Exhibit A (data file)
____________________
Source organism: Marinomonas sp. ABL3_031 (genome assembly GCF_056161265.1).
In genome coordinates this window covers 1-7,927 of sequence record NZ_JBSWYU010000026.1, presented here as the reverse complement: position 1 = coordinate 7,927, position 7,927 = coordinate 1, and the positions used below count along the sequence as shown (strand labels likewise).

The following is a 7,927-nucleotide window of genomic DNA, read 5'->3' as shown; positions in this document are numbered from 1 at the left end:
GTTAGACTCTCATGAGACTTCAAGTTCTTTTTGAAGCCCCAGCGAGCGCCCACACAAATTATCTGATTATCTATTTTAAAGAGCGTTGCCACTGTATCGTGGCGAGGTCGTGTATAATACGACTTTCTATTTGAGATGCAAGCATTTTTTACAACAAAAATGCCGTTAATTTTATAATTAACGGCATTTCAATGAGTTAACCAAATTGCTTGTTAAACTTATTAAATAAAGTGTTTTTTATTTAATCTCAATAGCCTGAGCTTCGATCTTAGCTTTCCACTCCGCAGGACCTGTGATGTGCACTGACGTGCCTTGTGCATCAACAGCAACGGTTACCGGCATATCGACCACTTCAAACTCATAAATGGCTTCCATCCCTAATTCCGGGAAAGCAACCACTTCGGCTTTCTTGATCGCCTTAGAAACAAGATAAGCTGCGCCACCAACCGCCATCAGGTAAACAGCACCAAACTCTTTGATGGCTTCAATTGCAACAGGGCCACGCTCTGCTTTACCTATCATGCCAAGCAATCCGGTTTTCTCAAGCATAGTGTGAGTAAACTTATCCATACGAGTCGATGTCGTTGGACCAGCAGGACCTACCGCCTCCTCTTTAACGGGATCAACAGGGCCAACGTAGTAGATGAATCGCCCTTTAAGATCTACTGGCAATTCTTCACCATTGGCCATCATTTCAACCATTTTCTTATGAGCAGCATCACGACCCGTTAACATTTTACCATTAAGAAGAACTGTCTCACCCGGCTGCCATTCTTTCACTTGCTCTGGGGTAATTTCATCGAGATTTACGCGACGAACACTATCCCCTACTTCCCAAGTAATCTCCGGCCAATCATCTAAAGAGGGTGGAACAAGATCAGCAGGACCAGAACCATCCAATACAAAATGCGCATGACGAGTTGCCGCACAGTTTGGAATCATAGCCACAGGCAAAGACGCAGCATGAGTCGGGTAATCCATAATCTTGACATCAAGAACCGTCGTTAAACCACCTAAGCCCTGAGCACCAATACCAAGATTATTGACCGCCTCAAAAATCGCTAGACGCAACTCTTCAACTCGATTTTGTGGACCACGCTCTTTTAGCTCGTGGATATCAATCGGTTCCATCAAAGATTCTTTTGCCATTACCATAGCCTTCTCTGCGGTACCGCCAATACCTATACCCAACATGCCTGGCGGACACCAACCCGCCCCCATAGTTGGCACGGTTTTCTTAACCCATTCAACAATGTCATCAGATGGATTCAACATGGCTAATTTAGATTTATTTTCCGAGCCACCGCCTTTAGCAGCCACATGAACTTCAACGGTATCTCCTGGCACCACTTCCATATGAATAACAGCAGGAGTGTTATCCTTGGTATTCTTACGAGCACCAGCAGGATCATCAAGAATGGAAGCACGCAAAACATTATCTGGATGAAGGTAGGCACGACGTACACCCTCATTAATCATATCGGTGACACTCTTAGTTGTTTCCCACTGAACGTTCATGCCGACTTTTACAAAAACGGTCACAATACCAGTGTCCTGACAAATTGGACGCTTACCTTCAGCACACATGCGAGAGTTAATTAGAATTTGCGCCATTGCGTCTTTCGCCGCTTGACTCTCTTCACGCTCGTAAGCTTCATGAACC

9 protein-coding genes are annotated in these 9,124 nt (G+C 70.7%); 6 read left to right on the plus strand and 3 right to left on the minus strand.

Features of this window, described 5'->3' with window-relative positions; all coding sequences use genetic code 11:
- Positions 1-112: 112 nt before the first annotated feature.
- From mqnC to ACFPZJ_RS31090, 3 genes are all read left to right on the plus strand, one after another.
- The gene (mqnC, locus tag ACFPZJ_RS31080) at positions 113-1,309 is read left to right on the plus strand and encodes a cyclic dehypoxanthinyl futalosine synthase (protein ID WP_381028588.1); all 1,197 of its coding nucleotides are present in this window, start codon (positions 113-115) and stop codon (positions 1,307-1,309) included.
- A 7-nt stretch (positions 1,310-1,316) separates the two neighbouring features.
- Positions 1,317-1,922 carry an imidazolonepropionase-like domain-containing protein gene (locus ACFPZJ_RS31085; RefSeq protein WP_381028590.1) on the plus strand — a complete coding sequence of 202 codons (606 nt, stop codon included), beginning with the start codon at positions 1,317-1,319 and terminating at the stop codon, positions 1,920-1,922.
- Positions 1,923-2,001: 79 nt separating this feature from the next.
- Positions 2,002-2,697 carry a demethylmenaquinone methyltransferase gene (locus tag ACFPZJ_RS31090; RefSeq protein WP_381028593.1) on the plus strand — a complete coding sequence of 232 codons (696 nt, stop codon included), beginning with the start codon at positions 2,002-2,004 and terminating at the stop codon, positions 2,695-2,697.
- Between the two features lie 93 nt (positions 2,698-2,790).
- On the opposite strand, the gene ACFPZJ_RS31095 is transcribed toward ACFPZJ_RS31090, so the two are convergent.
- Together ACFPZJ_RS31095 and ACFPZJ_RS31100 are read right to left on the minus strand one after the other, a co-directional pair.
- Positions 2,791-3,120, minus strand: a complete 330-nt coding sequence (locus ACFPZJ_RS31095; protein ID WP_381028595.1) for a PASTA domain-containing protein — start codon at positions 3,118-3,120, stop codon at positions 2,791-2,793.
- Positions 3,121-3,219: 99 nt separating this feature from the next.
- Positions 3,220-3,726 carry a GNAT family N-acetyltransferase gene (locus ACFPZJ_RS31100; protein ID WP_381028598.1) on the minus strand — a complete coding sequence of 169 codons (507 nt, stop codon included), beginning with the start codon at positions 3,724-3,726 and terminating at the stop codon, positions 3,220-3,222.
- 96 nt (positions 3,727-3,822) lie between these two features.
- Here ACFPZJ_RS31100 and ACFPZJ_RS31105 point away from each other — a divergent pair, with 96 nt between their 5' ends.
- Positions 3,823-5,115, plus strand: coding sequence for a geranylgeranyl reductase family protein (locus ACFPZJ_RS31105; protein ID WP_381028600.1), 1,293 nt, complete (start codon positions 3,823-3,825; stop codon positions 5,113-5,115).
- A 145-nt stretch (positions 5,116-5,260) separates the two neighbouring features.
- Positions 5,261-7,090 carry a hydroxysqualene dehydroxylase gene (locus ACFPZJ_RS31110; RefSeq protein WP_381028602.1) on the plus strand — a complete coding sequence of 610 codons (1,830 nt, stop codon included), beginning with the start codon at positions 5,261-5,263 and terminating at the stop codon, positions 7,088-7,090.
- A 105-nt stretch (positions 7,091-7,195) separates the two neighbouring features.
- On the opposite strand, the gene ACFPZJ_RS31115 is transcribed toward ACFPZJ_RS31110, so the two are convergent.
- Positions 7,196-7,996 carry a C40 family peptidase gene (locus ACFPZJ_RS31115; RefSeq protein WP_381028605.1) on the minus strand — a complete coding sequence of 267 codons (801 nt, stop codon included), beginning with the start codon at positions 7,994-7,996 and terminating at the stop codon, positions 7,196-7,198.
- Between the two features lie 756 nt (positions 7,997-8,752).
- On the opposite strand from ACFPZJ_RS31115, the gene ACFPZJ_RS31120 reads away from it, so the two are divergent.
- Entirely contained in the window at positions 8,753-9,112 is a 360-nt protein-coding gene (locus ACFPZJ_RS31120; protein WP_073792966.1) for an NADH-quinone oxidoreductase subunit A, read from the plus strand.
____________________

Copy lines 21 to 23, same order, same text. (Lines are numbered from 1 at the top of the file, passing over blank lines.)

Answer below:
- Here ACFPZJ_RS31100 and ACFPZJ_RS31105 point away from each other — a divergent pair, with 96 nt between their 5' ends.
- Positions 3,823-5,115, plus strand: coding sequence for a geranylgeranyl reductase family protein (locus ACFPZJ_RS31105; protein ID WP_381028600.1), 1,293 nt, complete (start codon positions 3,823-3,825; stop codon positions 5,113-5,115).
- A 145-nt stretch (positions 5,116-5,260) separates the two neighbouring features.